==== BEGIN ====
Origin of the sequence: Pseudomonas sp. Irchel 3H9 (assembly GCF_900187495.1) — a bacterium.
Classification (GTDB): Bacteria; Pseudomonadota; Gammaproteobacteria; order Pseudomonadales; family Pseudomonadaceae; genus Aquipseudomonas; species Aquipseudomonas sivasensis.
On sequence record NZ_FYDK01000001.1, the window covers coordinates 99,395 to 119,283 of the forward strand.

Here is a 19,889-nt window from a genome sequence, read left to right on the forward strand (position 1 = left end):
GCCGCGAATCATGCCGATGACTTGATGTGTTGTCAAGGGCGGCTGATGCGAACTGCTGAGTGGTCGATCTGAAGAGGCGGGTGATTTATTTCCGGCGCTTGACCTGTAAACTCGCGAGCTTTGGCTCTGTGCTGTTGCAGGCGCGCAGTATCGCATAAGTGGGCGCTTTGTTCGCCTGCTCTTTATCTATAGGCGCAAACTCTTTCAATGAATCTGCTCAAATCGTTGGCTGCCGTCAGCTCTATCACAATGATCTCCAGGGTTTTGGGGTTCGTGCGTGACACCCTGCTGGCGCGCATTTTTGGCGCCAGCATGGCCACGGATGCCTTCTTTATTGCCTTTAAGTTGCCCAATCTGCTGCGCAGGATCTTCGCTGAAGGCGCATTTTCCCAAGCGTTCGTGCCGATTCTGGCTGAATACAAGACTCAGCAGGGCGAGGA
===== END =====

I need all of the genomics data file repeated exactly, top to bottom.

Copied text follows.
Origin of the sequence: Pseudomonas sp. Irchel 3H9 (assembly GCF_900187495.1) — a bacterium.
Classification (GTDB): Bacteria; Pseudomonadota; Gammaproteobacteria; order Pseudomonadales; family Pseudomonadaceae; genus Aquipseudomonas; species Aquipseudomonas sivasensis.
On sequence record NZ_FYDK01000001.1, the window covers coordinates 99,395 to 119,283 of the forward strand.

Here is a 19,889-nt window from a genome sequence, read left to right on the forward strand (position 1 = left end):
GCCGCGAATCATGCCGATGACTTGATGTGTTGTCAAGGGCGGCTGATGCGAACTGCTGAGTGGTCGATCTGAAGAGGCGGGTGATTTATTTCCGGCGCTTGACCTGTAAACTCGCGAGCTTTGGCTCTGTGCTGTTGCAGGCGCGCAGTATCGCATAAGTGGGCGCTTTGTTCGCCTGCTCTTTATCTATAGGCGCAAACTCTTTCAATGAATCTGCTCAAATCGTTGGCTGCCGTCAGCTCTATCACAATGATCTCCAGGGTTTTGGGGTTCGTGCGTGACACCCTGCTGGCGCGCATTTTTGGCGCCAGCATGGCCACGGATGCCTTCTTTATTGCCTTTAAGTTGCCCAATCTGCTGCGCAGGATCTTCGCTGAAGGCGCATTTTCCCAAGCGTTCGTGCCGATTCTGGCTGAATACAAGACTCAGCAGGGCGAGGA